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Explaining China's tech crackdown — Olympics and China — India and China create buffer zone at Gogra
What explains China’s tech crackdown?
The common thread among a series of actions taken by Chinese regulators is the targeting of tech companies. The focus on people and tech companies is worth paying attention to.
“Without cybersecurity, there will be no national security, no stable economy, and the interests of the people can hardly be guaranteed,” said Xi Jinping in 2018 at a national conference on cybersecurity in Beijing. The remarks are a vital way to understand how Xi thinks about the role of technology in Chinese society.
Xi Jinping has devoted a great deal of time and energy towards the poverty alleviation campaign. CCTV released a new documentary titled “People's Well-off”, which focuses on the success of the poverty alleviation campaign. I think the answer will emerge from Xi Jinping’s take on China’s next stage of development. Similar to other parts of the world, tech companies have done well during the pandemic. Beijing might be trying to shake the private sector for money and resources.
Even the WSJ that usually has first-hand insight into China’s top decision-makers hasn’t provided a good explanation for what’s going on with the technology crackdown. There is a good reason for that. The newly empowered “leading small groups” within the CCP have the power to take stringent decisions under Xi’s personal leadership, making it hard for journalists to discover behind the scenes decision-making.
The signs suggest that Chinese regulators are just getting started.
“In a private meeting with representatives of global banks and investment firms on July 28, the vice-chairman of the China Securities Regulatory Commission, Fang Xinghai, told attendees that recent crackdowns were meant to fix industry-specific problems and that China has no intention of decoupling from global markets, according to people familiar with the discussions” reported WSJ.
The tech crackdown has now expanded to Tencent.
“Shares of Tencent Holdings Ltd. and rivals fell Tuesday after a state-owned Chinese newspaper criticized online gaming as “opium for the mind,” fueling investor concerns that the companies’ popular games could be swept up into a broader regulatory crackdown”, reported WSJ.
The opium remark cost Tencent $60 billion.
“China's largest social media and video game firm saw its stock tumble more than 10% in early trade, wiping almost $60 billion from its market capitalisation”, reported Reuters.
“In China, the bigger you are, the more you have to follow the government’s rules. There are no companies that are “too big to fail” in China, and nobody should mistakenly believe they can fly in the face of regulations and the government,” wrote Ren Yi in Caixin.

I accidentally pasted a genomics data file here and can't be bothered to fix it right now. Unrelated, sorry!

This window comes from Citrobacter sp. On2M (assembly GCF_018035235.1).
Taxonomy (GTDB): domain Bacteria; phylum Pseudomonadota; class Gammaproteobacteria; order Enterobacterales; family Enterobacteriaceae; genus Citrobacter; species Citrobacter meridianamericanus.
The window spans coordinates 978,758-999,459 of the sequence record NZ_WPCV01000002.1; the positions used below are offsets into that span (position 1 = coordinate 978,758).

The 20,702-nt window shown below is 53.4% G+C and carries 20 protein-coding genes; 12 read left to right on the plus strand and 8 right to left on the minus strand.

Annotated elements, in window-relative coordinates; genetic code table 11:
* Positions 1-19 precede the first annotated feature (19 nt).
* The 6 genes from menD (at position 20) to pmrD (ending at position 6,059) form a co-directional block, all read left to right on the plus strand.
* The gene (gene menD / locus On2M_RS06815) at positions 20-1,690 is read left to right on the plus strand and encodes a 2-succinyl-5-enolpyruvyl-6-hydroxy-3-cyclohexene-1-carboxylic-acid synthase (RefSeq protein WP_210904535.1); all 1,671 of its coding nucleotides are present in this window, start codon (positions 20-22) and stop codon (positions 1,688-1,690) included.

Opinion: The Who, What and Why of China’s Regulatory Campaign — Caixin
“As the annual conclave of Chinese Communist Party heavyweights in Beidaihe draws near, speculation is swirling over President Xi Jinping's plans for top appointments going into his expected third term -- and about whether Xi will even attend the gathering at all.
Every year around August, current and retired party leaders congregate at the seaside resort to discuss policy and high-level appointments, in a tradition dating to the days of Mao Zedong. The meeting is cloaked in secrecy, with no details about the schedule or agenda made public,” said TSUKASA HADANO in Nikkei Asian Review.
The Beidaihe meeting is likely to take place sometime in August. The dates aren’t usually made public, and we only learn about the meeting through other open-source means.
“Chinese tech giant Tencent Holdings censored an article by one of its own staff researchers published on Friday that discussed the country’s widening gap in the digital economy with the US and stressed the importance of the tech sector amid Beijing’s ongoing crackdown on related industries” reported SCMP.
“Chinese telecommunications giant Huawei Technologies reported its biggest-ever revenue drop in the first half of 2021 after U.S. sanctions drove it to sell a chunk of its once-dominant handset business and before new growth areas have fully matured.
The company generated 320.4 billion yuan ($49.56 billion) revenue, it said on Friday,” reported Reuters.
Olympics and China
China’s Olympic team is as competitive as they are every year. But the centre of attraction among the Olympic team is the 14-year-old Quan Hongchan. She is a diver China trained from an early age and came from a humble background.
“China’s divers are programmed from an early age to strive for perfection. The 14-year-old Quan Hongchan delivered it with two of her five dives in a dominant performance to claim the gold medal in women’s 10-meter platform at the Tokyo Olympics on Thursday,” reported AP.
In the interviews following her Olympic win, the journalists asked her various questions about her success, but she couldn’t respond to certain questions. Chinese netizens commented that Quan couldn't respond because she has no education at all. The Chinese Olympic system thrusts divers into an early age training program where they don’t have the time for education.